Martin Luther King Jr.
Martin Luther King Jr. was an American Baptist minister and activist who became the most visible spokesperson and leader in the civil rights movement from 1954 until his assassination in 1968. Born in Atlanta, King is best known for advancing civil rights through nonviolence and civil disobedience, tactics his Christian beliefs and the nonviolent activism of Mahatma Gandhi helped inspire. King led the 1955 Montgomery bus boycott and in 1957 became the first president of the Southern Christian Leadership Conference. With the SCLC, he led an unsuccessful 1962 struggle against segregation in Albany and helped organize the nonviolent 1963 protests in Birmingham, Alabama, he helped organize the 1963 March on Washington, where he delivered his famous "I Have a Dream" speech. On October 14, 1964, King won the Nobel Peace Prize for combating racial inequality through nonviolent resistance. In 1965, he helped organize the Selma to Montgomery marches; the following year, he and the SCLC took the movement north to Chicago to work on segregated housing.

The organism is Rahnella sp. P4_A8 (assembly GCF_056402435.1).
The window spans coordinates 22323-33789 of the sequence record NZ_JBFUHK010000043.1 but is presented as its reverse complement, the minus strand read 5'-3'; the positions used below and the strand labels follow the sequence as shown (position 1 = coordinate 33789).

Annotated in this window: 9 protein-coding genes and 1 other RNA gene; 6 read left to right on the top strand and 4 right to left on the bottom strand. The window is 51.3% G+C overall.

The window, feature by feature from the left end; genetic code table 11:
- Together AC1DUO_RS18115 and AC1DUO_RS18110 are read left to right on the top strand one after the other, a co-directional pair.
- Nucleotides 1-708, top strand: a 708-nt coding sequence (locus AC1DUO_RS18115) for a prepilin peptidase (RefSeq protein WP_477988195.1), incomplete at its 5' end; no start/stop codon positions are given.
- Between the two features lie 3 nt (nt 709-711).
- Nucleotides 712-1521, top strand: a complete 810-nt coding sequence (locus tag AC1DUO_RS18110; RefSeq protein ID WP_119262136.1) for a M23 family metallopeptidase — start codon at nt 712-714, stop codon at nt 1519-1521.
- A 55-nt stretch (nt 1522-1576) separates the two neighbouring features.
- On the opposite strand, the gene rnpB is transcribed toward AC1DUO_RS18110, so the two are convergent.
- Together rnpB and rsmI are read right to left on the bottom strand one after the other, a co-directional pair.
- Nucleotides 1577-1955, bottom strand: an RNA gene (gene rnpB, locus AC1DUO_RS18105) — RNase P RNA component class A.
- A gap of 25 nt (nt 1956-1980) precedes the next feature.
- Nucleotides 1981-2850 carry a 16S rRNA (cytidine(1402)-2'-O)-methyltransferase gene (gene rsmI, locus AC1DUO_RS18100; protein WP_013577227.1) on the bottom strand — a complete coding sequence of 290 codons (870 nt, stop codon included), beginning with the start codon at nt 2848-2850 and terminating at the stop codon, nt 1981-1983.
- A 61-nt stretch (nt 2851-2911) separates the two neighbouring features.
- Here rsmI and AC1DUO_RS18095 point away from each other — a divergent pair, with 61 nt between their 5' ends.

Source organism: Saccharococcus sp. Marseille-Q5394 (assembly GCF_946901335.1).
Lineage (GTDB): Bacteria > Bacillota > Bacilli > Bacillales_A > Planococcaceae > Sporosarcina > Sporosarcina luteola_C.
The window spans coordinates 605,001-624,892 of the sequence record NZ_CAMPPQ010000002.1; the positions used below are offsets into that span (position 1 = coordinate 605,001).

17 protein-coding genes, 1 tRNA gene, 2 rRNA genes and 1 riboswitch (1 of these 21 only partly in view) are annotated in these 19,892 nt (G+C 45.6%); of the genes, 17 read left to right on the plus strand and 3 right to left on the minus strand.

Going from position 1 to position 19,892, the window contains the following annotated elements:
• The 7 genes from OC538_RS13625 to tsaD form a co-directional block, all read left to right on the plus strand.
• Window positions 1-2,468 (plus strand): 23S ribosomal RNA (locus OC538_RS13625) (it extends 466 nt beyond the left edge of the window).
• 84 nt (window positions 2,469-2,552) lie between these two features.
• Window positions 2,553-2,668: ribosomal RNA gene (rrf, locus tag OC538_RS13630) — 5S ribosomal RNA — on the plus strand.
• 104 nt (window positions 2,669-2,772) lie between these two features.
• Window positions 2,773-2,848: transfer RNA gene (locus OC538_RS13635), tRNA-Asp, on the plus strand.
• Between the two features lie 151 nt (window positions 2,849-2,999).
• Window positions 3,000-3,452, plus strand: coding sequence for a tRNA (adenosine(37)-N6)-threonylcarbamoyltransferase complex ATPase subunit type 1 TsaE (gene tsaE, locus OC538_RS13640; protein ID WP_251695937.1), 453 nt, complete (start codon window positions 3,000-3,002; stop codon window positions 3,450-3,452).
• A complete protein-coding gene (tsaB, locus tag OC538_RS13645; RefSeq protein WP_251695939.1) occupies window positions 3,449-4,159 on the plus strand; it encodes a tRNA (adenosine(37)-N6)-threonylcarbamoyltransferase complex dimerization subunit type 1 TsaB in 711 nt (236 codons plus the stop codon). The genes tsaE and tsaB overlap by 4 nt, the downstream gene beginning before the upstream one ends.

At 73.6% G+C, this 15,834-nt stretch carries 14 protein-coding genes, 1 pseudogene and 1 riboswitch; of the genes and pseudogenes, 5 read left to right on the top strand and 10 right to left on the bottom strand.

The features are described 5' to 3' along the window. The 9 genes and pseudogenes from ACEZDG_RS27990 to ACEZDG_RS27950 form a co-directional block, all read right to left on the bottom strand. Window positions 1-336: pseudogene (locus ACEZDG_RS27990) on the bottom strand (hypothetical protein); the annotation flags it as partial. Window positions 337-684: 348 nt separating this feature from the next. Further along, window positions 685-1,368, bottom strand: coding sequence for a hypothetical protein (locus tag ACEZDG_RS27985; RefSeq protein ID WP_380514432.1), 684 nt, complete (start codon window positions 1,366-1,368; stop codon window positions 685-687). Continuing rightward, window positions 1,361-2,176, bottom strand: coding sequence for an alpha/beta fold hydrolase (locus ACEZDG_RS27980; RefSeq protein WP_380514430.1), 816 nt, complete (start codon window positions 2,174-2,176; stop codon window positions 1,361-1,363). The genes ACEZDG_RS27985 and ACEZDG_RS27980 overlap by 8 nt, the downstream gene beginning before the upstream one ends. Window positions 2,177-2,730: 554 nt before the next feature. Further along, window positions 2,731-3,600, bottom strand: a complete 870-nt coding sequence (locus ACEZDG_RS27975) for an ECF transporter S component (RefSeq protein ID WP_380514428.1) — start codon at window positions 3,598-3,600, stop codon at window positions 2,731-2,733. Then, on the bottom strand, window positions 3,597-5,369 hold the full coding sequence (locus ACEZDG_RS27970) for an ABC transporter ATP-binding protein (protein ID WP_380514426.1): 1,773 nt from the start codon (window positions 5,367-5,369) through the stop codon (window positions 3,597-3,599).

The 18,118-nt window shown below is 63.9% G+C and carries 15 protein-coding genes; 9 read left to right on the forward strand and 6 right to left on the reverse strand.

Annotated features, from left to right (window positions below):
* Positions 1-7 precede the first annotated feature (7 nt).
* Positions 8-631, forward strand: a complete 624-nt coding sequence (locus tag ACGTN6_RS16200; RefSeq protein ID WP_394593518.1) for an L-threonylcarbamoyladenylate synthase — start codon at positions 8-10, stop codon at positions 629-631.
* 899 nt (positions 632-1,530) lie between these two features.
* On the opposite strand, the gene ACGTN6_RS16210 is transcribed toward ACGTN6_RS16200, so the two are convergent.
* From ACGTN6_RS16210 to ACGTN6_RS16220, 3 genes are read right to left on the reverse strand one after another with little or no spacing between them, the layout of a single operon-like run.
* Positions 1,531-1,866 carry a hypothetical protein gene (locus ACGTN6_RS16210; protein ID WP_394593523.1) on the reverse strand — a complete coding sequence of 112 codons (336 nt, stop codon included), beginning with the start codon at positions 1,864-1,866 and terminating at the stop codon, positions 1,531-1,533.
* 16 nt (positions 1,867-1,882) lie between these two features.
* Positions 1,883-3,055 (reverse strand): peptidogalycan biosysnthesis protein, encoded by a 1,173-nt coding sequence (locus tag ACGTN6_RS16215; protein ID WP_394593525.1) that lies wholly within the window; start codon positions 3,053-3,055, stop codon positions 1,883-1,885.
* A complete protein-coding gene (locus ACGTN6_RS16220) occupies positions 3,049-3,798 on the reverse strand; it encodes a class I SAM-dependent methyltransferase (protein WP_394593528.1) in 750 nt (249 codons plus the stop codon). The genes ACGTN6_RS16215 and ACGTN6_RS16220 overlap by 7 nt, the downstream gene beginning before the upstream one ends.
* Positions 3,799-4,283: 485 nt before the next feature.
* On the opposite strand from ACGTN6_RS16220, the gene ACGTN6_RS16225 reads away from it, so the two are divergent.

In his final years, he expanded his focus to include opposition towards the Vietnam War. He alienated many of his liberal allies with a 1967 speech titled "Beyond Vietnam". J. Edgar Hoover considered him a radical and made him an object of the FBI's COINTELPRO from 1963 on. FBI agents investigated him for possible communist ties, recorded his extramarital liaisons and reported on them to government officials, on one occasion mailed King a threatening anonymous letter, which he interpreted as an attempt to make him commit suicide. In 1968, King was planning a national occupation of Washington, D. C. to be called the Poor People's Campaign, when he was assassinated on April 4 in Memphis, Tennessee. His death was followed by riots in many U. S. cities. Allegations that James Earl Ray, the man convicted of killing King, had been framed or acted in concert with government agents persisted for decades after the shooting. Sentenced to 99 years in prison for King's murder a life sentence as Ray was 41 at the time of conviction, Ray served 29 years of his sentence and died from hepatitis in 1998 while in prison.